Vacation Days

I think I’m taking two unplanned Ask Moxie vacation days (yesterday and today). I’ve been having horrendous insomnia since March, and haven’t slept much in those four months. I caught a cold at BlogHer (and Brooke, I don’t think it was your baby). The cold is winning out over the insomnia, and the past two nights I’ve fallen asleep, fully clothed on my bed, within 10 minutes of getting my kids to sleep.

I’m taking the sleep, since it’s so novel. Which means I haven’t gotten it together to even check my Ask Moxie email, let alone answer any questions.

So while I sleep, you talk amongst yourselves: What is one aspect of your life that could be changed that would have the greatest positive impact on your emotional health?

I’ll be back to Q&A on Monday.


Verizon Public Relations rocks as much as their customer service sucked. I emailed Corporate PR (on the advice of a rep from a different mobile phone company, which shall not be named) to let them know I was getting the runaround. A few hours later, Nicole from upper-level customer relations just called to tell me they were taking off the fee for the phone I donated and gave me a sincere apology. She also asked how I thought their service could be improved, so I told her that the whole problem could have been avoided if the store that switched my broken phone for my new phone had just kept the broken phone.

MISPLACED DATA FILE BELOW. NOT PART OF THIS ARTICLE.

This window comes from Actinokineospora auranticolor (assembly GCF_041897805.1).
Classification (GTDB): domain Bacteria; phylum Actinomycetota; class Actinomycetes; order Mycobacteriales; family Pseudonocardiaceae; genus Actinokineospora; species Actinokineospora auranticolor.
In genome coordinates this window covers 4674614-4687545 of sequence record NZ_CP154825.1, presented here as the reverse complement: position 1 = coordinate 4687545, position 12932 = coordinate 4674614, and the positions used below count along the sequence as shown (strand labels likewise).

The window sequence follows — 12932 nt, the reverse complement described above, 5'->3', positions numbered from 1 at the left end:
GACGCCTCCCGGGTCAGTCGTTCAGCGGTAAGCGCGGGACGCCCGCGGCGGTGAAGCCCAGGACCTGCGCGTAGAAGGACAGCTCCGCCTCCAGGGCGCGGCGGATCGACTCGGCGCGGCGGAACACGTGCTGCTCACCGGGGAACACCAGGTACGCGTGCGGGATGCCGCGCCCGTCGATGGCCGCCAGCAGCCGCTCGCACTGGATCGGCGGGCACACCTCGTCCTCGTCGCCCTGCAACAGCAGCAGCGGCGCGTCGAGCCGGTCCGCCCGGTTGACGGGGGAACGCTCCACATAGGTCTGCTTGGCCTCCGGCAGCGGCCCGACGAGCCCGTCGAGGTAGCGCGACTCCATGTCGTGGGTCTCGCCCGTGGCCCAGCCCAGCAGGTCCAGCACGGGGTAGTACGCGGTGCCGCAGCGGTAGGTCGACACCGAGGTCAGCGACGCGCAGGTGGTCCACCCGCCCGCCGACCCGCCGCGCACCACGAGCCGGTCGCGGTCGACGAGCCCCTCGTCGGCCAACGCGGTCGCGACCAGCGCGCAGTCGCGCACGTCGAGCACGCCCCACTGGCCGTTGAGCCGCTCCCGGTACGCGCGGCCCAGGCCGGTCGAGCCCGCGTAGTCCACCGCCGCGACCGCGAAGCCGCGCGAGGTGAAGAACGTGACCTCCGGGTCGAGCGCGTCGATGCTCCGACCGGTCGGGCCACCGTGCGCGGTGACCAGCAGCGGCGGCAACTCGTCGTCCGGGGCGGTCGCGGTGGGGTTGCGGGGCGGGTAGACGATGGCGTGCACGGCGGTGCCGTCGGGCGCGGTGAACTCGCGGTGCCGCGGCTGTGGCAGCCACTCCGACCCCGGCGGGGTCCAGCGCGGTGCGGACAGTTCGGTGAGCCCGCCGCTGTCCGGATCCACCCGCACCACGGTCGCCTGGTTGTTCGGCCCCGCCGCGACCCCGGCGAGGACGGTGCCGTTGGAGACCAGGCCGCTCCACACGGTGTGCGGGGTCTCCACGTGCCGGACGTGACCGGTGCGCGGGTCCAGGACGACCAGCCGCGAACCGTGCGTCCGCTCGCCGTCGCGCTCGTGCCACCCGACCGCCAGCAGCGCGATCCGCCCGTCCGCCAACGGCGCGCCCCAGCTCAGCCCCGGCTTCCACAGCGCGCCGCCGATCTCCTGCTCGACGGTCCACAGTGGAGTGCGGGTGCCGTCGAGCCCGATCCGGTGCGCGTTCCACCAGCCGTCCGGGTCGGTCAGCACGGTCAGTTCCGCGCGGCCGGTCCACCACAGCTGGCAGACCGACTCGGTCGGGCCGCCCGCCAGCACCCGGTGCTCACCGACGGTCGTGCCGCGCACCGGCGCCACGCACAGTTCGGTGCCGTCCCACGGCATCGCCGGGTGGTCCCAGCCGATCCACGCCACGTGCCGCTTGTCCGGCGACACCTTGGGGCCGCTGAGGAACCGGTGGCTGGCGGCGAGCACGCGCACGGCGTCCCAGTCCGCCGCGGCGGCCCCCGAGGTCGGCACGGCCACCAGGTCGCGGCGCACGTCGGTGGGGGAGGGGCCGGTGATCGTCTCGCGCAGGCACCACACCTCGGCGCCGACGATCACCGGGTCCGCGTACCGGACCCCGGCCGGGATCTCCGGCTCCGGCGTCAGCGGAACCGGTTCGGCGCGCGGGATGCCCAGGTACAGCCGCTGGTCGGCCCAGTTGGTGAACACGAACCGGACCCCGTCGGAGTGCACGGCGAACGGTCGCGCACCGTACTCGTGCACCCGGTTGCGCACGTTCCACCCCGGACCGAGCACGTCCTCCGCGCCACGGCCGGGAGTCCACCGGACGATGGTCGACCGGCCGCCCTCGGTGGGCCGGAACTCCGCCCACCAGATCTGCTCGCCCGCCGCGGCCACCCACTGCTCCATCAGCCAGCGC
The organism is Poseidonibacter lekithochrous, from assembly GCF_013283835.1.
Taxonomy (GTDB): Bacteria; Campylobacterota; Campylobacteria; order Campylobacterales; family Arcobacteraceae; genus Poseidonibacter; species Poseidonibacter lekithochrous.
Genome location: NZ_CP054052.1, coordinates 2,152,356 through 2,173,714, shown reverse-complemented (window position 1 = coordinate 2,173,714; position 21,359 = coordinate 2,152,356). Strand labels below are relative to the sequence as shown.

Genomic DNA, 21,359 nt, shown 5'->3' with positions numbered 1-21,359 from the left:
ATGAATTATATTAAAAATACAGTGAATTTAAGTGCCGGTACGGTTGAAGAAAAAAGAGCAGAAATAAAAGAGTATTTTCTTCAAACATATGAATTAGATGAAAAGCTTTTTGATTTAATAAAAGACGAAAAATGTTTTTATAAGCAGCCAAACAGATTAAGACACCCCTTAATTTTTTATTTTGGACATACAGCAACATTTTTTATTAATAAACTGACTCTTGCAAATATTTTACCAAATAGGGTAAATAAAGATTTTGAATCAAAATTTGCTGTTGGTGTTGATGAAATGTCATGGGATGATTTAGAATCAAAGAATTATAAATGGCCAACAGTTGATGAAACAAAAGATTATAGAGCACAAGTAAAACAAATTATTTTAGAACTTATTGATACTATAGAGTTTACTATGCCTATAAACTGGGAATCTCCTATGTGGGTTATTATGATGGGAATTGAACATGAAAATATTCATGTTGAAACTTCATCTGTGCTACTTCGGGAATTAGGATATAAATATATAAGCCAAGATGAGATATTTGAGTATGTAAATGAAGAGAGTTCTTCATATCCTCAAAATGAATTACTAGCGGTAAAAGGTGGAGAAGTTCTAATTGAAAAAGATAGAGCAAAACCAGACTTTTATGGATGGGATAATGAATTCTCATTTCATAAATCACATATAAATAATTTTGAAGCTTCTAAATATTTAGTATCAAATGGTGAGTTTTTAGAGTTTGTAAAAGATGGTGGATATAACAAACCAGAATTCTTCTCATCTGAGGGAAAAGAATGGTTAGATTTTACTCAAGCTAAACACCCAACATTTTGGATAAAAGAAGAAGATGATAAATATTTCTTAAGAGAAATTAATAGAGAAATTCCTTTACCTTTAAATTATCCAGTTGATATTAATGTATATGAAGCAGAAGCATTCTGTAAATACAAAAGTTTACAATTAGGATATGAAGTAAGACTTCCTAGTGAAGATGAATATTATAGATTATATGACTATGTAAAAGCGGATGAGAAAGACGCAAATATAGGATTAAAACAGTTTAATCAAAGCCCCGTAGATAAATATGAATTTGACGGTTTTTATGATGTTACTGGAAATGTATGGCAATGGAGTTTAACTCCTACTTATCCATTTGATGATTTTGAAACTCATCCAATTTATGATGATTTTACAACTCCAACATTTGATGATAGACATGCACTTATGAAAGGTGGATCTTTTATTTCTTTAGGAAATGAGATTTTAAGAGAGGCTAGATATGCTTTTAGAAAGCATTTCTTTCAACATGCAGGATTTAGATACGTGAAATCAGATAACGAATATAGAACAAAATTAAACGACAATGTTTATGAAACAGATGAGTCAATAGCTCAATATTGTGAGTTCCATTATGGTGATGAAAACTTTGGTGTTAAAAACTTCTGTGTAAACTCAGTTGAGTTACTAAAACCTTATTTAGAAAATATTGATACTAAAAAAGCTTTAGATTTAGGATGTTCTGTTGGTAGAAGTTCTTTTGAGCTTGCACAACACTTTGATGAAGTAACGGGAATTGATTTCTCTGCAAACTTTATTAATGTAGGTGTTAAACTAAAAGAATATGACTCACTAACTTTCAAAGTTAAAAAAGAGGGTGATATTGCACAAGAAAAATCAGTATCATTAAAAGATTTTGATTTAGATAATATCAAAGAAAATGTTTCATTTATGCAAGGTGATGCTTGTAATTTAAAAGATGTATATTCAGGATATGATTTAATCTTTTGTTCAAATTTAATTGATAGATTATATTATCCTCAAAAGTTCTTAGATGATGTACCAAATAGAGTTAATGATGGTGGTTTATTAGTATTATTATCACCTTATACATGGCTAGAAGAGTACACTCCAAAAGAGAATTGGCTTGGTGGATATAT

I'm very happy that they fixed the problem for me. The whole reason I've been with Verizon for 8 years is that their reception is better in NYC and also rural Minnesota. So now I'm not so conflicted about having evangelized for them for so many years.

what are you wearing?

Today we have a question submitted by me, in honor of going back to working in an office. Moxie writes:

“Hi Moxie: first and long. I’m going back to work in an office after freelancing for half a year. Could we talk about what to wear? My industry tends to be casual but not anything-goes, so I think I’m OK on days in the office with a dress and flats or slacks/T/jacket/heels. But my question is about client meetings and site visits. Is it worse to be overdressed or underdressed?

Oh, and my boss is no help. He’s a man, so he wears jeans to the office and khakis/polo to client site visits.

I try to see this as a fun exercise in demonstrating my creativity and sense of self, but part of me wishes women had the same kind of uniform men do.”